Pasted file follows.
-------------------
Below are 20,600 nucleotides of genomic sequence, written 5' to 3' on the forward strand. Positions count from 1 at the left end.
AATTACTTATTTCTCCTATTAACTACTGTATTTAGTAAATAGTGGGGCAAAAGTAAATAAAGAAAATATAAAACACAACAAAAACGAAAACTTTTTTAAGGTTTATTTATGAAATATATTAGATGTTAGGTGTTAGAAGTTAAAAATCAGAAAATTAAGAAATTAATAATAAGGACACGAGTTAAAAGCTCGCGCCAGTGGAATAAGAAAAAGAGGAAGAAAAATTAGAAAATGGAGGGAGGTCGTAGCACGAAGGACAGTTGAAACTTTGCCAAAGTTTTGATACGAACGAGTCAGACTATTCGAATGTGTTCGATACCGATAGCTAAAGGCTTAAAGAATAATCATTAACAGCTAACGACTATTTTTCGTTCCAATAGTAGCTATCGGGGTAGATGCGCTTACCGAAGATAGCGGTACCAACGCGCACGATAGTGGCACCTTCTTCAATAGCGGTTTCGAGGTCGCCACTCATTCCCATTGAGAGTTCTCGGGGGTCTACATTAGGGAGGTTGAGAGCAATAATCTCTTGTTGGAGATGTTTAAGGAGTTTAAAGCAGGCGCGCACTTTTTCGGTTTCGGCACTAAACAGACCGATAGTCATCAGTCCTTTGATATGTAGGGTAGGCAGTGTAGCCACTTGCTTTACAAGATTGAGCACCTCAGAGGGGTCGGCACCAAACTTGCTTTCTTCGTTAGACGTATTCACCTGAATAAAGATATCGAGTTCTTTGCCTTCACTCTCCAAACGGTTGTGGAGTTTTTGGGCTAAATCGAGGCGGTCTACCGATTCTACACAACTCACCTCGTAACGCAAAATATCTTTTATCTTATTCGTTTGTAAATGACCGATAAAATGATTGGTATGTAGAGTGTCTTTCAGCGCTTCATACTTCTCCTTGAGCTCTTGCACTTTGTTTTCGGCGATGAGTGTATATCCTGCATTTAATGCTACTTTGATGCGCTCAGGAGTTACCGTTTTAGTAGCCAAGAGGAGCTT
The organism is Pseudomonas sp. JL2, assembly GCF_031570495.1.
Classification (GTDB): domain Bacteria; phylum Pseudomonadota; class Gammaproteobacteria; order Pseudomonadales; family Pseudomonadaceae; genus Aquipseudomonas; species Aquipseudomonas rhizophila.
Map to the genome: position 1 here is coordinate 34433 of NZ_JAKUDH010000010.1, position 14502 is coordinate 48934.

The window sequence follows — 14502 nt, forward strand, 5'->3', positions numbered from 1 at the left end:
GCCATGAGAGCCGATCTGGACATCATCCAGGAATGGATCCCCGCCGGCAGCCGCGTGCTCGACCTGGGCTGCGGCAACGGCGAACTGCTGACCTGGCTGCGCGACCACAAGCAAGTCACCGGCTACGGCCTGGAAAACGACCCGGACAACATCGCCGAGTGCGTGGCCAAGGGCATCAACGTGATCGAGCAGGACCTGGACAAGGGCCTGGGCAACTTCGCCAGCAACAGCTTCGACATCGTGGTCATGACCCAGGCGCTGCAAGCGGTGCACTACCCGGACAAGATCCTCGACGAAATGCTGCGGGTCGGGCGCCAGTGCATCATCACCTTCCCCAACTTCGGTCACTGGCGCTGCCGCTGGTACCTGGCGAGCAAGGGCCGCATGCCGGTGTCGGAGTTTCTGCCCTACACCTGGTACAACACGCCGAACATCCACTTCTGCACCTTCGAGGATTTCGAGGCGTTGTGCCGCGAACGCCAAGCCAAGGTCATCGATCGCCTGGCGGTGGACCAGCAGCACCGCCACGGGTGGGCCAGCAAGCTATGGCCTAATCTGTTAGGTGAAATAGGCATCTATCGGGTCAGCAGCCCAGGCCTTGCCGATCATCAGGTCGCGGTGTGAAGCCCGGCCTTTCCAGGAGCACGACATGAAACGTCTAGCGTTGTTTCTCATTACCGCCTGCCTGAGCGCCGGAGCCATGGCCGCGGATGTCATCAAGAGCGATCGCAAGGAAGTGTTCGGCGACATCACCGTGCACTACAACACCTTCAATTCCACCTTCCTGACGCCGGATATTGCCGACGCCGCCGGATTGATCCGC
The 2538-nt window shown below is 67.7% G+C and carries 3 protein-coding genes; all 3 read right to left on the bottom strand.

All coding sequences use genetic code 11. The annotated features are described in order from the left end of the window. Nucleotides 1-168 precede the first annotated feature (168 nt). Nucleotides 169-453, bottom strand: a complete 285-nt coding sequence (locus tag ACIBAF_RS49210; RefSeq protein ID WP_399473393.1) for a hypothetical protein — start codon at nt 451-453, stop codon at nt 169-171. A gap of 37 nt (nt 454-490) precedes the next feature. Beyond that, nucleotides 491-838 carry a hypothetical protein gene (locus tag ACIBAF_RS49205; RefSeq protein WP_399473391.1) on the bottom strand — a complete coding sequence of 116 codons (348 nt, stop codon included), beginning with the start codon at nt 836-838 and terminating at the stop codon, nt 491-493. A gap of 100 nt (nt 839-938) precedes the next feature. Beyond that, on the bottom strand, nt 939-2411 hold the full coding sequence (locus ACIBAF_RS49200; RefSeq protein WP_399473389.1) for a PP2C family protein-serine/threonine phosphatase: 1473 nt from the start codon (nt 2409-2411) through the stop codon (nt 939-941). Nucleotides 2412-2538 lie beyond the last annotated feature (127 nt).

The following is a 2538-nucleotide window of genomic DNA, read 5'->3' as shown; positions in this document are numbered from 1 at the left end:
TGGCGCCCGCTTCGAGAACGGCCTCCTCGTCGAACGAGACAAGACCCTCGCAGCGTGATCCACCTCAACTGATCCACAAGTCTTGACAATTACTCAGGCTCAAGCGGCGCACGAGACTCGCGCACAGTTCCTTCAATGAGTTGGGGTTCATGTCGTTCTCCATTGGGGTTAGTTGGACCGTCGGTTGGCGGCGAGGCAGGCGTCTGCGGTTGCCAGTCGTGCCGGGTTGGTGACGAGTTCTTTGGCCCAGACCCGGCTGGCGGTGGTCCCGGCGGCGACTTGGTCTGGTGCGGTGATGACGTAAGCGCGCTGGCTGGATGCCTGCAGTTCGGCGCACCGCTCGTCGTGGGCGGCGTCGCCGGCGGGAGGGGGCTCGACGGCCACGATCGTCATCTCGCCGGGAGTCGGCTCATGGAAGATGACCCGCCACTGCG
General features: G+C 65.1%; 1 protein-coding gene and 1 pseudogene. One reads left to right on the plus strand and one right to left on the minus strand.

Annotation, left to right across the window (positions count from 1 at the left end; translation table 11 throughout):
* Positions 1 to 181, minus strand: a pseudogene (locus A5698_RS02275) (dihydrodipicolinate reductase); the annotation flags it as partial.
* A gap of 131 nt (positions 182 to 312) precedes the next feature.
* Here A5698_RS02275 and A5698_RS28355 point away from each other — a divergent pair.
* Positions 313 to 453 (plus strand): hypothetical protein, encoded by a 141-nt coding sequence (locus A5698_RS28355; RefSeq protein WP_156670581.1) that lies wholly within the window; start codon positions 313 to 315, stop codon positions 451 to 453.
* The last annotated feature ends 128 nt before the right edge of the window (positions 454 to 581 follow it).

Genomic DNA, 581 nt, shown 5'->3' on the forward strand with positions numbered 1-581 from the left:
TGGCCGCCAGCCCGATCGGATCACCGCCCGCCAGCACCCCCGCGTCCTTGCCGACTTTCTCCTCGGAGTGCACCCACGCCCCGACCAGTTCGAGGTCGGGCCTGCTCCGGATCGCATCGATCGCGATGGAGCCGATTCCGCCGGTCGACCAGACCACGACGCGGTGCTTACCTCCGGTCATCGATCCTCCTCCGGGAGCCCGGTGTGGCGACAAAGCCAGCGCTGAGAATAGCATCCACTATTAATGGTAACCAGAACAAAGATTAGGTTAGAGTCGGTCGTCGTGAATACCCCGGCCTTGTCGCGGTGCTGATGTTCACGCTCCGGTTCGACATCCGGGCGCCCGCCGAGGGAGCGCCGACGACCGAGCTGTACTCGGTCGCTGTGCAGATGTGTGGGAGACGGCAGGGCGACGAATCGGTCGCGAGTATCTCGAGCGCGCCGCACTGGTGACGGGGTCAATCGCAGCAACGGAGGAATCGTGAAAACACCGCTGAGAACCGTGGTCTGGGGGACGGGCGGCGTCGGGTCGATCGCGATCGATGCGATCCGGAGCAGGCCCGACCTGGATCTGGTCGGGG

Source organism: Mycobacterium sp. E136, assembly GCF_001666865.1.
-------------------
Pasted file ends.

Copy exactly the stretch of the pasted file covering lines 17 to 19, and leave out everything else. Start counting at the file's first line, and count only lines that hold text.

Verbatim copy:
* Positions 313 to 453 (plus strand): hypothetical protein, encoded by a 141-nt coding sequence (locus A5698_RS28355; RefSeq protein WP_156670581.1) that lies wholly within the window; start codon positions 313 to 315, stop codon positions 451 to 453.
* The last annotated feature ends 128 nt before the right edge of the window (positions 454 to 581 follow it).

Genomic DNA, 581 nt, shown 5'->3' on the forward strand with positions numbered 1-581 from the left: